From Barracks to AI Hotspot

The economy of Kaiserslautern, a former military base, slumped after the withdrawal of American and French troops in the nineties. However, the region in Rheinland-Pfalz has reinvented itself as an attractive location for information technology and science.

May 2020

Kaiserslautern in Rheinland-Pfalz has been an international city for a long time: Almost 25,000 U.S. and French soldiers were stationed there at the beginning of the 1990s. The military bases were the main economic driver in Kaiserslautern and the surrounding area – responsible for more than 40,000 jobs. In the last few decades, the United States has largely and France completely withdrawn their armed forces, while jobs have been lost with other major local employers, such as the sewing machine manufacturer Pfaff and the railway repairs depot. The unemployment rate rose to 17 percent in the late nineties.

Harnessing the digital transformation

Since 2000, however, Kaiserslautern has recovered. The Kaiserslautern University of Technology (TU) and the Kaiserslautern University of Applied Sciences (HS) were key drivers of that change. They ensured that renowned research institutes settled in the city – such as the Max Planck Institute for Software Systems and the Fraunhofer Institute for Experimental Software Engineering IESE as well as the Fraunhofer Institute for Industrial Mathematics ITWM. “Over the past 10 to 15 years, Kaiserslautern has developed into one of the most agile and renowned science locations in terms of digital transformation,” says Dieter Rombach, founder and former director of the Fraunhofer IESE. There’s a dynamic ecosystem here that makes it easy for foreign companies and investors to network with scientists. The Science and Innovation Alliance Kaiserslautern (SIAK), for example, provides a forum for universities, 10 research institutions and 40 high-tech companies to exchange information with each other.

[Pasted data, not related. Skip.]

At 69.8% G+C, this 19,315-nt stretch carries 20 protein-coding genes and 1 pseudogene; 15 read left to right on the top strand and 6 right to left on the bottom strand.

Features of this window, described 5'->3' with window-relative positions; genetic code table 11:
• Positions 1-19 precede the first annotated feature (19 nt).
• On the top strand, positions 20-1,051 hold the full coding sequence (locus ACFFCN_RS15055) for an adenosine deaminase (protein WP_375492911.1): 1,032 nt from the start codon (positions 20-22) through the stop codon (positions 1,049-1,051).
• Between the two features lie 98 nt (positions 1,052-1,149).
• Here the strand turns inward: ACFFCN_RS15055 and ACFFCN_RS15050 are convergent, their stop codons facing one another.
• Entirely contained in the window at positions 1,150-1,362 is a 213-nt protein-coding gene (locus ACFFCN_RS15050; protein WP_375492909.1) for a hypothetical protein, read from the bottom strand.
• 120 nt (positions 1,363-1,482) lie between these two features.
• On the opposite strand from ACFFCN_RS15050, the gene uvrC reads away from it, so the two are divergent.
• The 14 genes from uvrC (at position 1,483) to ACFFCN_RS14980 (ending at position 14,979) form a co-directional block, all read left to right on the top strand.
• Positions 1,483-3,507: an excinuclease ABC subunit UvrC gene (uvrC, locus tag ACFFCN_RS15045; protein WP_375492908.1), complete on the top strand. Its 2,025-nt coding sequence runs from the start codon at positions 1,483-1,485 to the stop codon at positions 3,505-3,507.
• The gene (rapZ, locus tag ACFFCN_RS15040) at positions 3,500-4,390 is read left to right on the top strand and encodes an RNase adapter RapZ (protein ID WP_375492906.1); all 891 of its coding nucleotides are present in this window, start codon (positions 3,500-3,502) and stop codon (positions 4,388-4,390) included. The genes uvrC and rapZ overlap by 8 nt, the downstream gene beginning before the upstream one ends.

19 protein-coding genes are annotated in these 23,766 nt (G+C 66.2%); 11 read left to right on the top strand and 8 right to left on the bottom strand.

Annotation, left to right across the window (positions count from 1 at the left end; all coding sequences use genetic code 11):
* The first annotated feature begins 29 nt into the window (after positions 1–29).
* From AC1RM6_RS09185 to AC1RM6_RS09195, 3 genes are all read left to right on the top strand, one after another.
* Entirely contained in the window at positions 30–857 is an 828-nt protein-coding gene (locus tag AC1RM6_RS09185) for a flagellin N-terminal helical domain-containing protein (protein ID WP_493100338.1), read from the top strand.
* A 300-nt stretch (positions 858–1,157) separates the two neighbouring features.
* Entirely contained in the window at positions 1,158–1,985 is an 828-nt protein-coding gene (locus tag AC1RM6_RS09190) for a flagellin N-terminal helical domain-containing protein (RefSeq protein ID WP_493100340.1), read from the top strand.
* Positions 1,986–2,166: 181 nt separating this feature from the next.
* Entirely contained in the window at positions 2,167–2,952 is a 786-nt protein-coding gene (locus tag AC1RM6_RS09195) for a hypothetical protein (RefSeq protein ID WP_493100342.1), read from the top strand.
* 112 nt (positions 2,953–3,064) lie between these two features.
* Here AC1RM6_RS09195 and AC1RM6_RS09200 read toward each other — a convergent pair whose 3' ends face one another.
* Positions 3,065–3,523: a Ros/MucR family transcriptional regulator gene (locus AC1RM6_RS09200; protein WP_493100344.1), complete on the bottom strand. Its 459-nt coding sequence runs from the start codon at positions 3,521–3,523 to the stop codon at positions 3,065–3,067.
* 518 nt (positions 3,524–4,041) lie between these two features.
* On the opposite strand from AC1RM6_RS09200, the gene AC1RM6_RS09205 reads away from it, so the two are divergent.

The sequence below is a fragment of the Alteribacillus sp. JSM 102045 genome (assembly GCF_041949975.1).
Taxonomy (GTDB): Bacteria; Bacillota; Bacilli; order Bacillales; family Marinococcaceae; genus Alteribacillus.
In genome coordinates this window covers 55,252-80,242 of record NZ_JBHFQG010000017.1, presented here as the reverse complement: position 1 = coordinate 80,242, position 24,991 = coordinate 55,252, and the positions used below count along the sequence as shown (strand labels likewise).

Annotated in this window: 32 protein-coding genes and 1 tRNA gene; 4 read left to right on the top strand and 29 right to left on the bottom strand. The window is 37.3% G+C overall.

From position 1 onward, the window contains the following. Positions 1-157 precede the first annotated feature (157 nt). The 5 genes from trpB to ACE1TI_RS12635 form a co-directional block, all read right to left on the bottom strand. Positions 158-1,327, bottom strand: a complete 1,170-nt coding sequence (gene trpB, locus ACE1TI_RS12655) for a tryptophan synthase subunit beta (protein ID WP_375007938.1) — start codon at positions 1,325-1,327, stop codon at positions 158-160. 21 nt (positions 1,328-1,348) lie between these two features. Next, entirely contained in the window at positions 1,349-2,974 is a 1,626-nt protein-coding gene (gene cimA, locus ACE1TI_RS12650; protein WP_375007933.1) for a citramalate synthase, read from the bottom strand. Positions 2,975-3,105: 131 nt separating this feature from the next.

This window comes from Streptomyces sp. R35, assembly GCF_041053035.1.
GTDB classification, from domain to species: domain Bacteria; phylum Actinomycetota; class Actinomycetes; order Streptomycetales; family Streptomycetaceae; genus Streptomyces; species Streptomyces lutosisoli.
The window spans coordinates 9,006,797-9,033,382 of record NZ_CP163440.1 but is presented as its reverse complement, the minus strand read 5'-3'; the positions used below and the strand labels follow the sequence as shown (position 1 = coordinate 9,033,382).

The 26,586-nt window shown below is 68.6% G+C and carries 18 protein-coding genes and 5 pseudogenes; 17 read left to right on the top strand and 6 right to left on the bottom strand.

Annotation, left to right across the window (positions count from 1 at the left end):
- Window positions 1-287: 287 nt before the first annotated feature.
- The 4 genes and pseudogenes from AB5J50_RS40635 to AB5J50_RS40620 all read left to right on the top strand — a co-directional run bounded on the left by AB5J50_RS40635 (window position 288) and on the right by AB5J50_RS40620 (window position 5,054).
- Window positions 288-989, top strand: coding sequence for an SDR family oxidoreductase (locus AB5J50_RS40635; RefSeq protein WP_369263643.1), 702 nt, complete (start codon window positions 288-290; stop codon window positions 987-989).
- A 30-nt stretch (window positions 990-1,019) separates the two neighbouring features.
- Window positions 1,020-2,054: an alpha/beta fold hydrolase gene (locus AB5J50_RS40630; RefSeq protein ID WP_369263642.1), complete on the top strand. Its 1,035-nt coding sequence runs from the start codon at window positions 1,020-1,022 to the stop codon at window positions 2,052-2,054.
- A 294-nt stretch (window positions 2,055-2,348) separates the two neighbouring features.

The VoloDrone is the first large drone for agricultural use, made as part of a joint venture between argicultural equipment manufacturer John Deere and Volocopter GmbH, based in Bruchsal. It is fully functional and ready for its first mission. The potential applications of the VoloDrone are manifold. © JohnDeere / Volocopter

This was a good enough reason for the U.S. tractor manufacturer John Deere to locate its European Technology Innovation Center (ETIC) in Kaiserslautern, and the French car manufacturer PSA also has a plant there. The “bloodletting” of traditional jobs has been compensated for by about the same number of jobs in high-tech industries, says Rombach. The high instance of spin-offs from academic research has contributed to this uplift, such as the international IT company Empolis, which has co-founded the German Research Center for Artificial Intelligence (DFKI). Empolis’ director Stefan Wess came to Kaiserslautern in 1984 because “some of the world’s best minds were already teaching in the then still very young field of artificial intelligence,” he says.

“Kaiserslautern is also a very open and very international city,” Wess says, and it offers plenty of commercial space, such as the former 20ha site of Pfaff. The abandoned military bases also have great potential: A former French barracks site set over 65ha has been converted into the PRE-Park industrial estate, where 75 companies have already settled, creating around 2,350 jobs. Rombach is certain the trend is set to continue: “The planned foundation of a Rheinland-Pfalz innovation and foundation hub in Kaiserslautern will accelerate further foundation and settlement projects.”

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